At the end of a rancorous first day, the annual meeting of the International Whaling Commission (IWC) here has declared itself squarely for conservation.
The anti-whaling nations proclaimed a resounding victory, hailing a move away from the commission's traditional role of managing whaling.
Trying to keep order: The arguments at the meeting are bitter
They believe it will make all the world's whales safer.
But one whaling nation, Japan, said it might well leave the commission.
The decision came with a vote, agreed by 25 votes to 20, with one abstention, in favour of the so-called Berlin Initiative.
In practical terms, that will mean setting up an IWC conservation committee to tackle the many threats to cetaceans (whales, dolphins and porpoises).
These include climate change, pollution, entanglement in fishing nets, collisions with ships, humane killing methods, and habitat loss.
This is ridiculous, it's out of order. I'm resentful and I'm angry
Masayuki Komatsu, Japan's team leader
Crucially, the committee will address the problems of all cetaceans: until now the IWC, set up in 1946, has limited itself to the commercially valuable great whale species.
'Closing the door'
It has always had a dual role, conserving whales and managing whaling (which still continues, although the commercial hunt has been suspended since 1986).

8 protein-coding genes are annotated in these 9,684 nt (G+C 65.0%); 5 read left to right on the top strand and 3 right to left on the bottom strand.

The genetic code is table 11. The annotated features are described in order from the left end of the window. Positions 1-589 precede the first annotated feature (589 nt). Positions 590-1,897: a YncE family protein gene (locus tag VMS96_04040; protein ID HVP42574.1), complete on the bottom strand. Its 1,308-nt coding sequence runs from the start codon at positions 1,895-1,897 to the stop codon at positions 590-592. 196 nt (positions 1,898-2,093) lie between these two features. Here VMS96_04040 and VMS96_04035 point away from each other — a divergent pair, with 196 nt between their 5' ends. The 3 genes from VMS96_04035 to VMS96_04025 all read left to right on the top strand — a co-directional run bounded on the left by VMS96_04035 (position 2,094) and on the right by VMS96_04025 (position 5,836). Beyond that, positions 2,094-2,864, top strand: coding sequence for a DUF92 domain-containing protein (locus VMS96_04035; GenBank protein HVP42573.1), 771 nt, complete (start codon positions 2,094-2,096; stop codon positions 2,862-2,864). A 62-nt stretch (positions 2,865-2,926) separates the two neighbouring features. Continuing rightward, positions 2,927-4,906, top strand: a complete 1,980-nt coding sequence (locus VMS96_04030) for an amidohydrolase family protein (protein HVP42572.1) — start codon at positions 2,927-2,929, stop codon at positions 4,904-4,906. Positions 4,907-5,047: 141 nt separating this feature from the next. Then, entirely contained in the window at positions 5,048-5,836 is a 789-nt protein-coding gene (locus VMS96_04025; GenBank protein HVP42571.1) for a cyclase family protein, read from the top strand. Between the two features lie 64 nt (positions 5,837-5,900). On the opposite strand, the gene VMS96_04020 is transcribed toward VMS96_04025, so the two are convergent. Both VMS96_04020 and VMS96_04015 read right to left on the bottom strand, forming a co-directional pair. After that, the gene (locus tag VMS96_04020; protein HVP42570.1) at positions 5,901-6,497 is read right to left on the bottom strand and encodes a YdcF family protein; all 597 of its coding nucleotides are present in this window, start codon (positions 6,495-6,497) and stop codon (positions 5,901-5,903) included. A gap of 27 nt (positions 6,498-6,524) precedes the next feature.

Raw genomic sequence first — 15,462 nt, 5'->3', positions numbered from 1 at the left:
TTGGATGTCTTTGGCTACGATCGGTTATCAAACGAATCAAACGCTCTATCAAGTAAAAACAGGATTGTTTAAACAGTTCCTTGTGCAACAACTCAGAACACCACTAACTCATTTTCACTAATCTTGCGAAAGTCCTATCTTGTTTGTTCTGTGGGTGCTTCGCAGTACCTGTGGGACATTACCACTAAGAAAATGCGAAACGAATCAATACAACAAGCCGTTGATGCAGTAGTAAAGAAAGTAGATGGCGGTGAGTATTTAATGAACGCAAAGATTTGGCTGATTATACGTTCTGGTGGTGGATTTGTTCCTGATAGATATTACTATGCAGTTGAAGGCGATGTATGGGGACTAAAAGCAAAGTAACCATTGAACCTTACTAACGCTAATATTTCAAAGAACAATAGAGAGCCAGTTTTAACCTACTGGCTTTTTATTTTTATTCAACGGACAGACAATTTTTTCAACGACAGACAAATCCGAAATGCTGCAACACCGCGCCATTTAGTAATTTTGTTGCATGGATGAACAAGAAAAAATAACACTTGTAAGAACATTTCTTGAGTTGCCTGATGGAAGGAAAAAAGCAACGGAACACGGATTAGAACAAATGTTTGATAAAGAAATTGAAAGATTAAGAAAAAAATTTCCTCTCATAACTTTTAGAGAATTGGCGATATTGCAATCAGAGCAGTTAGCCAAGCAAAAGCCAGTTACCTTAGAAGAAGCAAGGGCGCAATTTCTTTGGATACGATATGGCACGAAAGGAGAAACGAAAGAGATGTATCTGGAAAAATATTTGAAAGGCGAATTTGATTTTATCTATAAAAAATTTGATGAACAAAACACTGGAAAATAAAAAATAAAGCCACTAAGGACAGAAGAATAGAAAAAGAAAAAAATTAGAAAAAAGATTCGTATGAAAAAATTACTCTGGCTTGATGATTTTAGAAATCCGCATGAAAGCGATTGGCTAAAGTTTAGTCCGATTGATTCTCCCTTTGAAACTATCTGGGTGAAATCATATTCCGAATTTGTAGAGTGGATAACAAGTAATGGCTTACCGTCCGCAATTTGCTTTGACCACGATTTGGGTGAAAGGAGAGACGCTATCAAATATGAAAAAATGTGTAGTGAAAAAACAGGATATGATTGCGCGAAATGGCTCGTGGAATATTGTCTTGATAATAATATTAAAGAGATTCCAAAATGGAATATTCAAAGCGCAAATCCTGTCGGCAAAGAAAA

Many countries have for years opposed any resumption of the killing, and have wanted the commission simply to help the whales to recover from the centuries of savage industrial whaling.
But the few remaining whaling countries have agreed the whales should be conserved only so that the hunt can one day resume.
They see the vote to accept the Berlin Initiative as a way of changing the commission's remit and closing the door to any future hunt.
"In this very sterile debate we've been having for years, the vote lays to rest the idea that the IWC is only about the resumption of commercial whaling," Andres Rozental, the commissioner from Mexico and one of the initiative's chief architects, told BBC News Online.
"It's a great day for those who want to save the whales, on a par with the day we agreed the whaling moratorium.
"It's a splendid afternoon, and I'm very pleased the world's whales can swim in peace for a little bit longer. I think today will go down to the glory of the IWC."
Ben Bradshaw, the UK Fisheries Minister, called the vote "very significant progress".
The International Fund for Animal Welfare said: "What was once a whalers' club has become a force for conservation."
'Nail in IWC's coffin'
But the leader of the Japanese delegation, Masayuki Komatsu, told BBC News Online: "This is ridiculous, it's out of order. I'm resentful and I'm angry."
"The whaling convention was created for the sustainable use of abundant resources. We know there are millions of whales out there, minkes, sei and sperm whales," Mr Komatsu said.
The anti-whaling lobby believes it has fundamentally changed the IWC
"This will prohibit access to resources one after the other. When this meeting ends Japan will seriously and deeply consider whether to leave the commission," he added.
Rune Frovik works for a Norwegian group that supports whaling, the High North Alliance.
He said: "This is one more nail in the IWC's coffin. It is simply drifting further and further away from its original objectives. We'll be encouraging the whaling nations - Norway, Japan and Iceland - to organise whaling outside the commission."
The three countries said after the vote they were reserving the right not to take part in or fund the initiative.